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Indigenous Nations Are Making Strides In The International Cannabis Industry

rob pero icia

The legal cannabis industry has evolved considerably in recent years. It has gone from an industry made up of several silo industries operating at a local level to an international community of emerging cannabis companies, with more entrepreneurs and investors joining every day.

The cannabis import and export markets are increasing in size as a result. Tribal Nations and Indigenous-led cannabis companies in North America, while still underrepresented in the cannabis industry, are at the forefront of international cannabis imports and exports.

Such entities act with autonomy due to tribal sovereignty, giving them a distinct advantage at both producing cannabis for export, as well as creating opportunities for international players looking to do business in North America.

A great example is Indigenous-owned All Nations Cannabis. All Nations Cannabis completed its first export to the international market in 2023. The company, in partnership with Shxwhá:y Village, became a vertically integrated business in 2022, producing and selling cannabis both at their own retail outlets and abroad.

“We’ve continued to grow high-quality cannabis and we’ve put that cannabis into two brands that we’ve launched, our All Nations premium brand, and Uncle Bob, our secondary brand, and we are selling through the provincial distribution system throughout Canada.” Darwin Douglas, CEO of All Nations Cannabis, told The Abbotsford News back in April 2023.

“I think it’s a huge accomplishment as a licensed producer operating not only on First Nations land, but also just as a licensed producer in the Fraser Valley to be making these big moves on the export front.” Douglas also stated at the time. “So we are really, really proud of our team, and all the hard work that’s gone into this, and excited for what the future holds on the export markets.”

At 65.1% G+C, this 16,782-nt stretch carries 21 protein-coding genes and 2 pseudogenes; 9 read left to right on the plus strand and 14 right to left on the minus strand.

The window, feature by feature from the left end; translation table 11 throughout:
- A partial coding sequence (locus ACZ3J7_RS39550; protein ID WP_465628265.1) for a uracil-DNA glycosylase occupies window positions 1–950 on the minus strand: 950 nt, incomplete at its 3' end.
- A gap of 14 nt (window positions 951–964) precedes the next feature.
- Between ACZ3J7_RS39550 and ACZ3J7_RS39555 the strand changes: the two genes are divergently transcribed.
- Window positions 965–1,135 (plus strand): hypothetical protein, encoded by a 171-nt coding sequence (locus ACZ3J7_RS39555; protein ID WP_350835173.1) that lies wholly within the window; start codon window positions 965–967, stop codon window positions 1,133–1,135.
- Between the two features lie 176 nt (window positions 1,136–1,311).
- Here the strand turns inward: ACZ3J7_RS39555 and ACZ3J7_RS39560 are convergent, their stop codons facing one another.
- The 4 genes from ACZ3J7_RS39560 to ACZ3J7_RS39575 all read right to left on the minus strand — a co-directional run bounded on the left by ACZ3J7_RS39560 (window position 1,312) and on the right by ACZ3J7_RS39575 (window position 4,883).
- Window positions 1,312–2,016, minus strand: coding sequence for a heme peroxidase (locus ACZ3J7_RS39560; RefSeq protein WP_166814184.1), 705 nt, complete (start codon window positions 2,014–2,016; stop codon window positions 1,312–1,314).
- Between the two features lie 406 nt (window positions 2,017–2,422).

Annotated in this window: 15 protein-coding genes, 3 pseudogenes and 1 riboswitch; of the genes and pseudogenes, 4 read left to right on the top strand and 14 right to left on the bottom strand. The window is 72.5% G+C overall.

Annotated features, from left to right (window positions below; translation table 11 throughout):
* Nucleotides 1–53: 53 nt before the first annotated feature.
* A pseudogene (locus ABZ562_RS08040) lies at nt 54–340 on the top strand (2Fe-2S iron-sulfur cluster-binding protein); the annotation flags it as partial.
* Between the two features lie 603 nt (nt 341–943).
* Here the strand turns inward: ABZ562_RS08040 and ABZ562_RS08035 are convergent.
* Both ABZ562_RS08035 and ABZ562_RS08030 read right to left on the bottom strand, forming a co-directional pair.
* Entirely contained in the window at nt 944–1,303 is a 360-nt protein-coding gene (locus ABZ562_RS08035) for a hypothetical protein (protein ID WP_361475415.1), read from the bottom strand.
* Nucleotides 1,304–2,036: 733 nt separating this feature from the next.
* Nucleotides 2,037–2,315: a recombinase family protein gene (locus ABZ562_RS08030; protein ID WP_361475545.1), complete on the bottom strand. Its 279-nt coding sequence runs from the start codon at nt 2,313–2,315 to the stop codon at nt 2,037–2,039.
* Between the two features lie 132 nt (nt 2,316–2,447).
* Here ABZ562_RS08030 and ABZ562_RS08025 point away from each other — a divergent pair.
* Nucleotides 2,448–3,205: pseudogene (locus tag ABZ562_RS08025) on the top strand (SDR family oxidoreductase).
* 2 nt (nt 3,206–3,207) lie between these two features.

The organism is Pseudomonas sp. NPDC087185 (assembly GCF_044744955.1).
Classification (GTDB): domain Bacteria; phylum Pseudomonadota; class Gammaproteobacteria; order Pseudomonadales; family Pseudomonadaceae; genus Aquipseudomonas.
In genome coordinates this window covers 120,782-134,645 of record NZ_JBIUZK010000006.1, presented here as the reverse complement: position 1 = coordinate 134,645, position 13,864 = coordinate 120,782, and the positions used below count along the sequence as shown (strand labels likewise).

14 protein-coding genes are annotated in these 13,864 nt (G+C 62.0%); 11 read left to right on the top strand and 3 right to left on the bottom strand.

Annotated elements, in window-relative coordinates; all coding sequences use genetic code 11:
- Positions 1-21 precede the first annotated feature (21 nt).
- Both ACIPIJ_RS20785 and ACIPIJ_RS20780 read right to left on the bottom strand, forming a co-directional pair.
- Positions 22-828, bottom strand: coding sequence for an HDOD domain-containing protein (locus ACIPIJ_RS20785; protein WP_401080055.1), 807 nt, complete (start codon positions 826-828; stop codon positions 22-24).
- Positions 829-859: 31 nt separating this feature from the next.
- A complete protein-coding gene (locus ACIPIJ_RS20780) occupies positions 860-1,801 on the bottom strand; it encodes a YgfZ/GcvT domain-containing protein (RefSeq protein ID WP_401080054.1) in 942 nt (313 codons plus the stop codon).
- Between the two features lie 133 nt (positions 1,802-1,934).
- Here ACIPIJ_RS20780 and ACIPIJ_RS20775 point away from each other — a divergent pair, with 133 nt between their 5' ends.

Helping drive the Indigenous cannabis industry forward is the Indigenous Cannabis Industry Association (ICIA). A first-of-its-kind organization, the Indigenous Cannabis Industry Association exists to promote the exploration, development, and advancement of the cannabis industry for the benefit of all Indigenous communities.

ICIA is dedicated to the advocacy and empowerment of Indigenous cannabis businesses, influencers, and aspiring entrepreneurs along with being a conduit of connection and data for Indigenous Nations as they push towards a vision of an equitable, just, and sustainable Indigenous cannabis economy.

Founded by cannabis entrepreneur and member of the Bad River Band of the Lake Superior Tribe of Chippewa Indians Rob Pero in August 2022, ICIA creates opportunities for Indigenous people in cannabis and empowers the Indigenous community through policy, programming, and outreach initiatives.

In 2016 the National Congress of American Indians passed a resolution approving cannabis production to promote tribal self-determination and self-governance, create job opportunities, strengthen tribal governance, and promote equity in the cannabis industry. The current legal landscape of the cannabis industry is complex.